Force needed to turn crank in bare block

Much like it says in the title. Does anyone know the answer to this?

I’m obviously not expecting a figure like 200psi but I am curious.

I just re-assembled another engine (875cc Sunbeam Imp) and it’s quite easy to turn it by hand with the pistons etc connected.

Last night I put my cleaned V12 crank back into the block which doesn’t have new bearing shells but does have new rope-seal (see my other thread for details) and tried turning with a large spanner on the pulley-bolt.

It’s turning fine but needs a good bit more effort than the other engine I mentioned.

I appreciate it’s a much larger engine but I guess the question is should it spin round with only very light pressure or would you expect to have to put a bit of effort in?

crank cleaned and ready to put back in block

graphite assembly lube on shells and journals

caps back on

spanner to turn

turning crank video clip

Even with new bearing shells and lubed with sticky assy lube I can easily turn my V12 H.E. crank by hand on the pulley nut. No wrench required. Measures less than 5 ft-lbs on the torque wrench. This is with the original gray used Rope Seal reinstalled in the block.

After installing the aftermarket white rope seal that came with my gasket set, it required SIGNIFICANT torque to turn, needing a wrench. Sorry, did not measure. Experience told me it was way too much without pistons installed. I had used the crank and two wraps of aluminum foil (about 0.001" added) to complete pressing the seal in, then removed the foil. (I don’t have the sizing tool.) The new white rope seal was so tight the rearmost lower bearing shell got scuffed when I turned the crank a bit. :astonished:

I’m reusing the original rope seal (44K miles) with a bit of non-hardening permatex at the bottom of the groove. I’m not going to do better even if I get a sizing tool and the correct new jaguar grey seal. The white seal seems just too thick.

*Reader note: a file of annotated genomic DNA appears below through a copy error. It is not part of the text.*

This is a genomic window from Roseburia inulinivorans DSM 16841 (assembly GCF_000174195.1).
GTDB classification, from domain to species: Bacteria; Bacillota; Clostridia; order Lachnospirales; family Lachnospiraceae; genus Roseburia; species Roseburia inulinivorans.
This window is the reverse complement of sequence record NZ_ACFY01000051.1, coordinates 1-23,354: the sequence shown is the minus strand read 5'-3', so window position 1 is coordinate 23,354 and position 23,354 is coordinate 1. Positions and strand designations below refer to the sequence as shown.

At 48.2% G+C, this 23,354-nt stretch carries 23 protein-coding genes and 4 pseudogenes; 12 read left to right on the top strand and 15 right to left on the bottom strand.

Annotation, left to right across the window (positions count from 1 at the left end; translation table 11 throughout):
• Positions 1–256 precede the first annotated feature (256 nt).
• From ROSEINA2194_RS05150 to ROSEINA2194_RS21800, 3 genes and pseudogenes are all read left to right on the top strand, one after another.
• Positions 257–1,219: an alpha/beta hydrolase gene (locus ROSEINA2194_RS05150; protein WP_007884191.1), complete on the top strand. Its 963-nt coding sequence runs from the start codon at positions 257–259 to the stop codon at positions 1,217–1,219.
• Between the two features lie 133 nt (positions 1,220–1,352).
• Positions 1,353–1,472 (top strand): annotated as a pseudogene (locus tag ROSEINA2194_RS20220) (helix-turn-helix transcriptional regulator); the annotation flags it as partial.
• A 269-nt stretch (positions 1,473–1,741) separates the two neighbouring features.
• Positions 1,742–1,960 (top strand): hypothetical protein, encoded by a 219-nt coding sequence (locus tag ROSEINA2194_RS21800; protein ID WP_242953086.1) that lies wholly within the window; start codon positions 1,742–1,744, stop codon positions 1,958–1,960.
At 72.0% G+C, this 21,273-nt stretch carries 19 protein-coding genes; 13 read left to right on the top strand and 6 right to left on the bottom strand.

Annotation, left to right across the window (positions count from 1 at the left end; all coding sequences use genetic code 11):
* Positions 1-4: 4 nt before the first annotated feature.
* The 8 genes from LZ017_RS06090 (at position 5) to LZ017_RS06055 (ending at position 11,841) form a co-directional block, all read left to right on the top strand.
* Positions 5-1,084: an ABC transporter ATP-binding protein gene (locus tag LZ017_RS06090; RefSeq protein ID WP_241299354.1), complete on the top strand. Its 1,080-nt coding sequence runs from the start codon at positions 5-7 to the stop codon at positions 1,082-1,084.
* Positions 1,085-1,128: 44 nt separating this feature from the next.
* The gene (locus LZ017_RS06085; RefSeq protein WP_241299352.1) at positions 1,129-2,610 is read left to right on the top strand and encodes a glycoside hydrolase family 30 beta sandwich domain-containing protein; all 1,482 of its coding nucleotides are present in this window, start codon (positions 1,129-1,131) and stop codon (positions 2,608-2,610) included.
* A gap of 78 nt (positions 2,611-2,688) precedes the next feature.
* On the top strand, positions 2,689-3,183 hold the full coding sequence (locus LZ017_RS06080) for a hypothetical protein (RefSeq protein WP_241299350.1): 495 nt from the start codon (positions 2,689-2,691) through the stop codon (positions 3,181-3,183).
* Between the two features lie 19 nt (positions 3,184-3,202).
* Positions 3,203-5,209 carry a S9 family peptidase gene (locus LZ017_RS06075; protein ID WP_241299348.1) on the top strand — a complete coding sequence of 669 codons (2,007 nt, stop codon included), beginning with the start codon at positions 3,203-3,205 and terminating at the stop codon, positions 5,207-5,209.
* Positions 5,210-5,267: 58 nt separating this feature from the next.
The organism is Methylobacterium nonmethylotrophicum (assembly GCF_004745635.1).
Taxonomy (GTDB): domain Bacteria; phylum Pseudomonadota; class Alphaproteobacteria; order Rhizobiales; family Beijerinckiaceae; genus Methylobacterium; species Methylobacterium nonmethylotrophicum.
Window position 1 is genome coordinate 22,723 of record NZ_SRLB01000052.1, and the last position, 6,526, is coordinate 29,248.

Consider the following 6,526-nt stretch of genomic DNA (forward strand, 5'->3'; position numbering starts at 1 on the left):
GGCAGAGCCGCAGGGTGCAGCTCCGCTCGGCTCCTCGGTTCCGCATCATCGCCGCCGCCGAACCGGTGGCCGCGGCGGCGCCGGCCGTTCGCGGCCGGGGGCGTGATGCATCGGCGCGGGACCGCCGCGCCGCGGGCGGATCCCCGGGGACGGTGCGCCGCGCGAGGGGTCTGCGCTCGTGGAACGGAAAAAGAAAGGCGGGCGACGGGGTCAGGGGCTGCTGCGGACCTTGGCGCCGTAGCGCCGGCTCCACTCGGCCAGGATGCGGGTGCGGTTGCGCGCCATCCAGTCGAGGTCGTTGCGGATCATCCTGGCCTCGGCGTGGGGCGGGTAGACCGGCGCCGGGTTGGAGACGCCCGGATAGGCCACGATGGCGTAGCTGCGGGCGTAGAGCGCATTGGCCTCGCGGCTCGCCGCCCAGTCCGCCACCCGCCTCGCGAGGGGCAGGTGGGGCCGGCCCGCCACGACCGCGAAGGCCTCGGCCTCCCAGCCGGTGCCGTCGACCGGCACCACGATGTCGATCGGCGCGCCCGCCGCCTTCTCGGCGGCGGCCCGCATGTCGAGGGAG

PS - Rear bearing shells have the oil channel, the center bearing shells are plain. Grooves on thrust washers face outwards, facing the moving crank journal. :slightly_smiling_face:

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Thanks very much for the reply. Most interesting.

I started off with the white seals then was advised to do it again with grey/gray.

Long story short one is gray and one isn’t.

I can’t really do it again so tonight will try removing the main-bearing cap and see how much easier it is to spin

I would remove one cap at a time and see if one is binding. Also check to see if there are any witness marks on the shells.

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funny you should say about witness marks on shells…

I removed the caps one by one (starting with the rope-sealed one) to see how much easier it was to turn as they came off.

Anyway I noticed the graphite paste I’d put on wasn’t evenly smeared around the shells despite a lot of revolution.

Not sure exactly what this means but possibly didn’t put enough lube on or I’ve mb not torqued the caps down sufficiently.

I assumed just nipping them up would be fine for a quick-check but the manual shows reasonably high torque figures of 36Nm for the smaller nuts and 84Nm for the bigger nuts :face_with_raised_eyebrow:

I would clean off the grease and use the assembly lube or just engine oil. Get some plasticgauge and check your clearances after proper torquing.

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Make sure you haven’t mixed up any caps and use engine oil instead of the assembly stuff. I don’t think I torqued mine down hard. The bearing shells must be installed dry, if you put anything on the back you also have less clearance.

Yes. The backs were cleaned scrupulously and definitely back in original positions. I actually just realised what the numbers stamped on the sum-gasket face are for :wink:

1 & 2 on block show position for caps with same number on them

as does 3

I stamped the only blank one (out of the 4 identical ones) before noticing the numbers

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